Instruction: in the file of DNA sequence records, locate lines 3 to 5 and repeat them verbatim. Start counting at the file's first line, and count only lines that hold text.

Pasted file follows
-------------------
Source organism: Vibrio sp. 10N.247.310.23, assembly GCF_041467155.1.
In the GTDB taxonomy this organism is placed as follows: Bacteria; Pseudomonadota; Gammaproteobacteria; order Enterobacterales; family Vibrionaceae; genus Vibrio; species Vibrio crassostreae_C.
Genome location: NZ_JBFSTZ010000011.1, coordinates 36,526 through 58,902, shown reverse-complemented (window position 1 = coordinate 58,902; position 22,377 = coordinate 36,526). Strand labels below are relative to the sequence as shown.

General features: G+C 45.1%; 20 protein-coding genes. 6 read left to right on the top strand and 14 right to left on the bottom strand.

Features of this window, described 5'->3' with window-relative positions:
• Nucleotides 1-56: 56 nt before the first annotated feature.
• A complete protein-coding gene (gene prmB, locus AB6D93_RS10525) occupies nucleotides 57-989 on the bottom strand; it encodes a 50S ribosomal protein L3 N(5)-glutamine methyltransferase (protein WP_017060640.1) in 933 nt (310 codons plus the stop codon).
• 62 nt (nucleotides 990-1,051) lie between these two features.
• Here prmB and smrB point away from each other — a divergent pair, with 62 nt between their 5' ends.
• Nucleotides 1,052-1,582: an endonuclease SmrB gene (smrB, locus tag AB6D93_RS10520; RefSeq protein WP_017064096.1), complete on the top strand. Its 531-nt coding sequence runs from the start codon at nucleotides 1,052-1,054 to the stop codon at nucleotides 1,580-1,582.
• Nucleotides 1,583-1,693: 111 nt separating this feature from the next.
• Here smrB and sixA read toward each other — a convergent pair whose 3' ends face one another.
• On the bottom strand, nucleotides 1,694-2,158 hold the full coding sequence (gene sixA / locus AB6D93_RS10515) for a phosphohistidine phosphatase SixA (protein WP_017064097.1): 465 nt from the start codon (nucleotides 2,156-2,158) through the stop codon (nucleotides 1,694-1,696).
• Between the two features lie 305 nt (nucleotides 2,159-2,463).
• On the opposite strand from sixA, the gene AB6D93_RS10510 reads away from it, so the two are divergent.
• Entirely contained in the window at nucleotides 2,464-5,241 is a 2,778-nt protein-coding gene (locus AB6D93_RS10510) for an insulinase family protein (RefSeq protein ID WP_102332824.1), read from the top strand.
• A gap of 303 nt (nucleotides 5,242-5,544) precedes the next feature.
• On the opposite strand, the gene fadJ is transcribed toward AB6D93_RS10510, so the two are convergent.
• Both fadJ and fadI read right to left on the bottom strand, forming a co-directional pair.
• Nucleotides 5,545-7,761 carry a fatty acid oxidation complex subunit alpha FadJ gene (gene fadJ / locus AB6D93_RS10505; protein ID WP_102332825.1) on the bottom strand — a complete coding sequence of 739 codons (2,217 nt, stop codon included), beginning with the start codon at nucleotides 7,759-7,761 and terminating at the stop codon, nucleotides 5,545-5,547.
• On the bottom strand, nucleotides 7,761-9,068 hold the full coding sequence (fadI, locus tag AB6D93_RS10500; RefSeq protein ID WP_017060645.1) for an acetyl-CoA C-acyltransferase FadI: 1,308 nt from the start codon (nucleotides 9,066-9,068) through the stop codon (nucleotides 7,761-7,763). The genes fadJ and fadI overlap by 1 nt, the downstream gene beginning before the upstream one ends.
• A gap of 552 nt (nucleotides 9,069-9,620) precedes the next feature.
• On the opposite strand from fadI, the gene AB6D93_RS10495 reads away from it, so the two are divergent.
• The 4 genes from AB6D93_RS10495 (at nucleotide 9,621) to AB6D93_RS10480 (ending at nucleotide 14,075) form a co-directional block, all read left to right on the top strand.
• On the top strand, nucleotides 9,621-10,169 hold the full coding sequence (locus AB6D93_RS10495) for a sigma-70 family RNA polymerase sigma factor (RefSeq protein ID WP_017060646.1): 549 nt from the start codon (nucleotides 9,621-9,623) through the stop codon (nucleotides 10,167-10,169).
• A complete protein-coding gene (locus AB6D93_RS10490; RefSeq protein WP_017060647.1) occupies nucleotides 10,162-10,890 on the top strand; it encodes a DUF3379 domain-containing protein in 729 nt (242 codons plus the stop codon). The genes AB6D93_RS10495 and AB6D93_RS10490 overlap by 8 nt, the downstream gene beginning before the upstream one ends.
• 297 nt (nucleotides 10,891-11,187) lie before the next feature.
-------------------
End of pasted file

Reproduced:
Genome location: NZ_JBFSTZ010000011.1, coordinates 36,526 through 58,902, shown reverse-complemented (window position 1 = coordinate 58,902; position 22,377 = coordinate 36,526). Strand labels below are relative to the sequence as shown.

General features: G+C 45.1%; 20 protein-coding genes. 6 read left to right on the top strand and 14 right to left on the bottom strand.

Features of this window, described 5'->3' with window-relative positions: